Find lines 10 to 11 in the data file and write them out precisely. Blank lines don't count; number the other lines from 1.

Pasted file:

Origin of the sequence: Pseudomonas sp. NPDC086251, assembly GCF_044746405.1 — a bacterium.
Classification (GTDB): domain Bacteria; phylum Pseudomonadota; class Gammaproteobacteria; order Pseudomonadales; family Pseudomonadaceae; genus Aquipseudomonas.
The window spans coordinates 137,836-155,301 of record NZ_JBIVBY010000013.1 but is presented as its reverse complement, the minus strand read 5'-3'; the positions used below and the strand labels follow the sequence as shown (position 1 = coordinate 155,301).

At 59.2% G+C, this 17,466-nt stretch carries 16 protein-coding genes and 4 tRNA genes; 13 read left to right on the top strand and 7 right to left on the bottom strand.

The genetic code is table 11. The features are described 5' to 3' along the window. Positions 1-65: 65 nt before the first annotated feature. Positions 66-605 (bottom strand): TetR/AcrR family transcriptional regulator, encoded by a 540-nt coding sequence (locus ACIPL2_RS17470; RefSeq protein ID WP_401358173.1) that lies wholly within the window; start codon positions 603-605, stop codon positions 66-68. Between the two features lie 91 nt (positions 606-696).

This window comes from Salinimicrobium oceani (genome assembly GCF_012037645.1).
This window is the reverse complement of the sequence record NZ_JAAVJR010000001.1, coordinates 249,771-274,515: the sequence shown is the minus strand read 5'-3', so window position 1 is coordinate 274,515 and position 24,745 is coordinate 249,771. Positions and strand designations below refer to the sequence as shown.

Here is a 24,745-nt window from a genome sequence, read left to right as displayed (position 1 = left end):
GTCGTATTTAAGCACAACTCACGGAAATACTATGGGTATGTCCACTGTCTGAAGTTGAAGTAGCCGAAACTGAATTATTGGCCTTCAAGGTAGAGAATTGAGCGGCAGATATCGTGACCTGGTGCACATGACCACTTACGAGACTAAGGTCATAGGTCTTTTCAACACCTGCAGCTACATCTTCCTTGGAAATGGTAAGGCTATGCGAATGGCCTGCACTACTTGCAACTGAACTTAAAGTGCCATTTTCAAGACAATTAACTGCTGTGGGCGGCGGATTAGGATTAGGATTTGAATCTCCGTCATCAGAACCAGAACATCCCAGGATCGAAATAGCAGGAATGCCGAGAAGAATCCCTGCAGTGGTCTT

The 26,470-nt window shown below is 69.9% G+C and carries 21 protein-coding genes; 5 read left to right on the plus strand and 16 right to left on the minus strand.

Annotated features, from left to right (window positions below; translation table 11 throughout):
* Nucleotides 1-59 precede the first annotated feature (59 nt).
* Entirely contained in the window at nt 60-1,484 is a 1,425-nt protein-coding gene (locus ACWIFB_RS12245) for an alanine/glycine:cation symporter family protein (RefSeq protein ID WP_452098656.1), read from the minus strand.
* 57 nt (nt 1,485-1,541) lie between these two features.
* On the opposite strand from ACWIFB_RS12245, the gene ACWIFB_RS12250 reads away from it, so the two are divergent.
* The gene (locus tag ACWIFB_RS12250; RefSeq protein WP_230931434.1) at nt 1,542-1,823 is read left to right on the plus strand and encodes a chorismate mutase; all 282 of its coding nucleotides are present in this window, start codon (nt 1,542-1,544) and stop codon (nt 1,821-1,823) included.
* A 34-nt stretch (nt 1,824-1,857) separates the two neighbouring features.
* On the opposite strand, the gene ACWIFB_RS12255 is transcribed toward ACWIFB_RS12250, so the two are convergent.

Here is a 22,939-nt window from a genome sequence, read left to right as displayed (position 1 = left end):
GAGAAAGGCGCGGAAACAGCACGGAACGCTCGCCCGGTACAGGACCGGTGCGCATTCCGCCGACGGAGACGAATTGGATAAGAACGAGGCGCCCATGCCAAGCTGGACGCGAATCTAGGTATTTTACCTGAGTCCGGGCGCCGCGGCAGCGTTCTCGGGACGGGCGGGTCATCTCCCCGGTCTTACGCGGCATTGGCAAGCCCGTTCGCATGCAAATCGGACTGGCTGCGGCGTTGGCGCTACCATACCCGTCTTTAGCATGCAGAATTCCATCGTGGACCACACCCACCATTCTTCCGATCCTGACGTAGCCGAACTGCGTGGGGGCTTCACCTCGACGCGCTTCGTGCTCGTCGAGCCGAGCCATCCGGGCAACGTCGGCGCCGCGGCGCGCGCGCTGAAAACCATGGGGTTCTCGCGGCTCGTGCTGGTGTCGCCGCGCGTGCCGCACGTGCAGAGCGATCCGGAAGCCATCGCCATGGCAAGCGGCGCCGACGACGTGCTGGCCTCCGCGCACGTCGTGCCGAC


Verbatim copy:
The 26,470-nt window shown below is 69.9% G+C and carries 21 protein-coding genes; 5 read left to right on the plus strand and 16 right to left on the minus strand.

Annotated features, from left to right (window positions below; translation table 11 throughout):